open-seat

The Important Connection Between Governors and Congress
A first look at the gubernatorial race ratings for 2017-18

South Dakota Rep. Krisit Noem is a candidate for governor in 2018 and leaves behind a safe Republican seat. (Bill Clark/CQ Roll Call file photo)

In Washington, it’s easy to ignore governors as distant rulers over far away lands. But now is a good time to start paying attention to what’s happening in state races.

Voters in 38 states (including nine of the 10 most populated) will elect a governor over the next two years, and the results have a direct connection to Capitol Hill. The large number of races give aspiring (or weary) members an opportunity to leave the House, and consequently, leave behind potentially vulnerable open seats. And governors in 28 of those states will have a role (specifically veto power) in the next round of redistricting, which will impact what party controls the House in the next decade.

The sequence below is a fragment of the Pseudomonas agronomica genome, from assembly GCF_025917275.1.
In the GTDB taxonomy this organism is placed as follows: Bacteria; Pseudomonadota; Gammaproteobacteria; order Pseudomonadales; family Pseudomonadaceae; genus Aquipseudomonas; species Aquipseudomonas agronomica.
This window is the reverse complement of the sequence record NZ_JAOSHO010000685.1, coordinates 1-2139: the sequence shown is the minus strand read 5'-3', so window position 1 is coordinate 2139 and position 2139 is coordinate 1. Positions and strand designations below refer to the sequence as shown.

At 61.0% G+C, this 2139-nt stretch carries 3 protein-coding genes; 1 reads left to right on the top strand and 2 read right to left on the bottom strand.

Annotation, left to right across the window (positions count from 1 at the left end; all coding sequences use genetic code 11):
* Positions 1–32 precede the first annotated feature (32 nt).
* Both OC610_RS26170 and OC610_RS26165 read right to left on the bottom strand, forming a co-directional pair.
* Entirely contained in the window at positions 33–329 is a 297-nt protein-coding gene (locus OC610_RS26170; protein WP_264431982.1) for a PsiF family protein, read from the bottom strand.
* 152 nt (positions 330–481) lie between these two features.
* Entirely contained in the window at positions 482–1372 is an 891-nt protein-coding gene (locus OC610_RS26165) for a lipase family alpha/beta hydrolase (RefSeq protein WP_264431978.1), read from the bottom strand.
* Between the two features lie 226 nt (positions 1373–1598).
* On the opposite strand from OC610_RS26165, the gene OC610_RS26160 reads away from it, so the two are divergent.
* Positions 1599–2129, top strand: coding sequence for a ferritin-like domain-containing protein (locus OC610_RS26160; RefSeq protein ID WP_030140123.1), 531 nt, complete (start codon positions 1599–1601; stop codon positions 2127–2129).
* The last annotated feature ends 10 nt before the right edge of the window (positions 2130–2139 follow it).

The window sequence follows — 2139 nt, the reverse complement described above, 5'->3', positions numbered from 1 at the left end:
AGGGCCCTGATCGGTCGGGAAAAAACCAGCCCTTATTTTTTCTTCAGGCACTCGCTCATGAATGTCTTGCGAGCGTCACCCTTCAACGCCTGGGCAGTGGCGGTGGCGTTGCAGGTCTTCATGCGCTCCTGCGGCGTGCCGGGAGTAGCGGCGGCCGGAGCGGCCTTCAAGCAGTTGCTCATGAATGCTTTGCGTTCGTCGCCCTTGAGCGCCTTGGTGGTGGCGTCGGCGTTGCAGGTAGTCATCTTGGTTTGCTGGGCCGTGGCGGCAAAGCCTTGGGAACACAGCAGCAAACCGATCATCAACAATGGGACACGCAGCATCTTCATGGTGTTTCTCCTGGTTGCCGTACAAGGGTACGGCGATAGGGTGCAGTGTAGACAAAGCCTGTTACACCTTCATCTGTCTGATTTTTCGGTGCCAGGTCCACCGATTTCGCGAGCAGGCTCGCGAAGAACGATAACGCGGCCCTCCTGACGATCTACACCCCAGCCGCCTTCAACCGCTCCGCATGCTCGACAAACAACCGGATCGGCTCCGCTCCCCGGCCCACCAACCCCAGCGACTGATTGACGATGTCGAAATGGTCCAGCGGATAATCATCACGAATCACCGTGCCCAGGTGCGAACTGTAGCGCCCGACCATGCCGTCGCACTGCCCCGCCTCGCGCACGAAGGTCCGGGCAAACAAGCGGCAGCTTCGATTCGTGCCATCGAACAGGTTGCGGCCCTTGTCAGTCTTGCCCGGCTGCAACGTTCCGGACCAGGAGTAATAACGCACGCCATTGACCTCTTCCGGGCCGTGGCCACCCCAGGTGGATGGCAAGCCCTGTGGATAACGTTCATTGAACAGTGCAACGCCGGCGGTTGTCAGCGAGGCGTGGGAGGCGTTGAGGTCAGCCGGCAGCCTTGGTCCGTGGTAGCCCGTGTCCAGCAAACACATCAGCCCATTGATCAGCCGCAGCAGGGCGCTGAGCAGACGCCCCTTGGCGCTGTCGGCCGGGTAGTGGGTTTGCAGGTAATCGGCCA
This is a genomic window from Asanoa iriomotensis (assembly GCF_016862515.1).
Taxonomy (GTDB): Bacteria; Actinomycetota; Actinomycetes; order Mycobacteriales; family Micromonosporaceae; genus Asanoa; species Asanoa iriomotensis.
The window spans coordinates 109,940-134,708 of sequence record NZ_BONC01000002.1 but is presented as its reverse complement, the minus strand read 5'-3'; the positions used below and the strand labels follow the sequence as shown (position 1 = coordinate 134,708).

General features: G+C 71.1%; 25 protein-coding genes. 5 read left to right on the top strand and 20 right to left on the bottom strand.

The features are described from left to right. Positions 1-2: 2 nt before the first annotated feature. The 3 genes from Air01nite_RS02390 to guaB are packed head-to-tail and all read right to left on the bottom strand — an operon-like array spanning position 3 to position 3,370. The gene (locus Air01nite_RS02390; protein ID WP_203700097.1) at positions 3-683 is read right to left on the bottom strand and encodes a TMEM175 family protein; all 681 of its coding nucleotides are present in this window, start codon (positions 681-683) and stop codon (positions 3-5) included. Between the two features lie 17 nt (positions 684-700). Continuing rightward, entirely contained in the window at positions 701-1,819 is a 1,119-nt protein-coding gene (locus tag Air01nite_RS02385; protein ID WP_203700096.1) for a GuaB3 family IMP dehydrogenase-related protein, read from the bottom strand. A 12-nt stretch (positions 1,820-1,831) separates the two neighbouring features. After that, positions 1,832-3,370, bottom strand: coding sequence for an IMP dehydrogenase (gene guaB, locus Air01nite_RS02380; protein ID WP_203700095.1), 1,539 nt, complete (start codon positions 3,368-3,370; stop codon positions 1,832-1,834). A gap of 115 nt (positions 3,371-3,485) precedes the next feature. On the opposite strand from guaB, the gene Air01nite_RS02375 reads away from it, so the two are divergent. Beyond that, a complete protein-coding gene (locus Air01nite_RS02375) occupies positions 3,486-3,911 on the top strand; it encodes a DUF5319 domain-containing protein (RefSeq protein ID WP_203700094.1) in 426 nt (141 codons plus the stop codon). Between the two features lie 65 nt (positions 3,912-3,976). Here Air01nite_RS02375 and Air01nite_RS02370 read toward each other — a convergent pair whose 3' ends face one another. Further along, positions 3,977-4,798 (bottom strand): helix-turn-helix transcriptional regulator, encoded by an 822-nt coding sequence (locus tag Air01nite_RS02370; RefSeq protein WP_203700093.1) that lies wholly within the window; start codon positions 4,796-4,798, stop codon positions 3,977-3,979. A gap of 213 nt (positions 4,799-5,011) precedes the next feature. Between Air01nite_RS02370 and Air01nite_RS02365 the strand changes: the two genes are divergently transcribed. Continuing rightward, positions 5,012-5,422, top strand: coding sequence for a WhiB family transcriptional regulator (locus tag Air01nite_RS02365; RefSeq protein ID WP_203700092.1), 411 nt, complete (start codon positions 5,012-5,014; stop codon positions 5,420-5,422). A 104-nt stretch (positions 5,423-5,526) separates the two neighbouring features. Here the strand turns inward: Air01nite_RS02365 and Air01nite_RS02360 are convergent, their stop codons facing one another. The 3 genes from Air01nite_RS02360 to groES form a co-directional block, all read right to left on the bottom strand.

GOP Super PAC Pours Millions More Into Georgia Runoff
Congressional Leadership Fund invests additional $3.5 million to boost Handel

The Congressional Leadership Fund is more than doubling its spending in the special election runoff for Georgia’s 6th District to boost Republican nominee Karen Handel. (Bill Clark/CQ Roll Call)

Now that the Republican field has been winnowed from 11 to one in Georgia’s 6th District, a major GOP super PAC is increasing its spending to boost GOP nominee Karen Handel in the June runoff.